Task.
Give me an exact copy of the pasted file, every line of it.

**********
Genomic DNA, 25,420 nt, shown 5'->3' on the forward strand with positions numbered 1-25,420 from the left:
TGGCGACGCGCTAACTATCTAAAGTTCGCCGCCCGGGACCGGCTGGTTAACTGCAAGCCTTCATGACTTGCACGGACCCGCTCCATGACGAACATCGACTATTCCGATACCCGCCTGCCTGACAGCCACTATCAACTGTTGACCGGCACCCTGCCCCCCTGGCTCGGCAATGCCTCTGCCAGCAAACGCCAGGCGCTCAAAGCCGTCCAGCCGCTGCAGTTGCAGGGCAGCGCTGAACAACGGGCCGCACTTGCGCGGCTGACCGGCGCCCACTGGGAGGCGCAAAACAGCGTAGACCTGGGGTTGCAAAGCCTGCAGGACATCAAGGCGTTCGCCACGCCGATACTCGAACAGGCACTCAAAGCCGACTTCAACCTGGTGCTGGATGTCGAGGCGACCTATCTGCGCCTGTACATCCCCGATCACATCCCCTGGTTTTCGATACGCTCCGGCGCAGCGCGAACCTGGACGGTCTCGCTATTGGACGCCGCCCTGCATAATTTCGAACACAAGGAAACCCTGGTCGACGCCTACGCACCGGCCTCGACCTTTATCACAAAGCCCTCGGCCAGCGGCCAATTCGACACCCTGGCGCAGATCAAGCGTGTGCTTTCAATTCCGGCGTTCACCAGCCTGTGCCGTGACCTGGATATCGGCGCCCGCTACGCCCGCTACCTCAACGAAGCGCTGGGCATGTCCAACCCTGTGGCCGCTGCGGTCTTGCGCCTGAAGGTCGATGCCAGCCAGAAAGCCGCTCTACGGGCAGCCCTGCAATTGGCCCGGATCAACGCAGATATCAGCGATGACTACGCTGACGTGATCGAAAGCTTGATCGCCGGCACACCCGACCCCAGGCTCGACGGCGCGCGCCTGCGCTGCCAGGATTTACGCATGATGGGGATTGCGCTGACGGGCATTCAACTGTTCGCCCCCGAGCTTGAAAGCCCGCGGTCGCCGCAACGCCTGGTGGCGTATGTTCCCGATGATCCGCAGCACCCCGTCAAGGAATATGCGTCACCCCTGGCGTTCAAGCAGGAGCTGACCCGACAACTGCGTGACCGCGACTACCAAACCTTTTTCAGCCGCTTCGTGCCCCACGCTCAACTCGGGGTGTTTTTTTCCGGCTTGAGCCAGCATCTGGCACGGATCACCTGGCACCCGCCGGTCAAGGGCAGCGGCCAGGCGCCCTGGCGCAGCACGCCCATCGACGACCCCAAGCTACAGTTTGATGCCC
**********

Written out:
Genomic DNA, 25,420 nt, shown 5'->3' on the forward strand with positions numbered 1-25,420 from the left:
TGGCGACGCGCTAACTATCTAAAGTTCGCCGCCCGGGACCGGCTGGTTAACTGCAAGCCTTCATGACTTGCACGGACCCGCTCCATGACGAACATCGACTATTCCGATACCCGCCTGCCTGACAGCCACTATCAACTGTTGACCGGCACCCTGCCCCCCTGGCTCGGCAATGCCTCTGCCAGCAAACGCCAGGCGCTCAAAGCCGTCCAGCCGCTGCAGTTGCAGGGCAGCGCTGAACAACGGGCCGCACTTGCGCGGCTGACCGGCGCCCACTGGGAGGCGCAAAACAGCGTAGACCTGGGGTTGCAAAGCCTGCAGGACATCAAGGCGTTCGCCACGCCGATACTCGAACAGGCACTCAAAGCCGACTTCAACCTGGTGCTGGATGTCGAGGCGACCTATCTGCGCCTGTACATCCCCGATCACATCCCCTGGTTTTCGATACGCTCCGGCGCAGCGCGAACCTGGACGGTCTCGCTATTGGACGCCGCCCTGCATAATTTCGAACACAAGGAAACCCTGGTCGACGCCTACGCACCGGCCTCGACCTTTATCACAAAGCCCTCGGCCAGCGGCCAATTCGACACCCTGGCGCAGATCAAGCGTGTGCTTTCAATTCCGGCGTTCACCAGCCTGTGCCGTGACCTGGATATCGGCGCCCGCTACGCCCGCTACCTCAACGAAGCGCTGGGCATGTCCAACCCTGTGGCCGCTGCGGTCTTGCGCCTGAAGGTCGATGCCAGCCAGAAAGCCGCTCTACGGGCAGCCCTGCAATTGGCCCGGATCAACGCAGATATCAGCGATGACTACGCTGACGTGATCGAAAGCTTGATCGCCGGCACACCCGACCCCAGGCTCGACGGCGCGCGCCTGCGCTGCCAGGATTTACGCATGATGGGGATTGCGCTGACGGGCATTCAACTGTTCGCCCCCGAGCTTGAAAGCCCGCGGTCGCCGCAACGCCTGGTGGCGTATGTTCCCGATGATCCGCAGCACCCCGTCAAGGAATATGCGTCACCCCTGGCGTTCAAGCAGGAGCTGACCCGACAACTGCGTGACCGCGACTACCAAACCTTTTTCAGCCGCTTCGTGCCCCACGCTCAACTCGGGGTGTTTTTTTCCGGCTTGAGCCAGCATCTGGCACGGATCACCTGGCACCCGCCGGTCAAGGGCAGCGGCCAGGCGCCCTGGCGCAGCACGCCCATCGACGACCCCAAGCTACAGTTTGATGCCC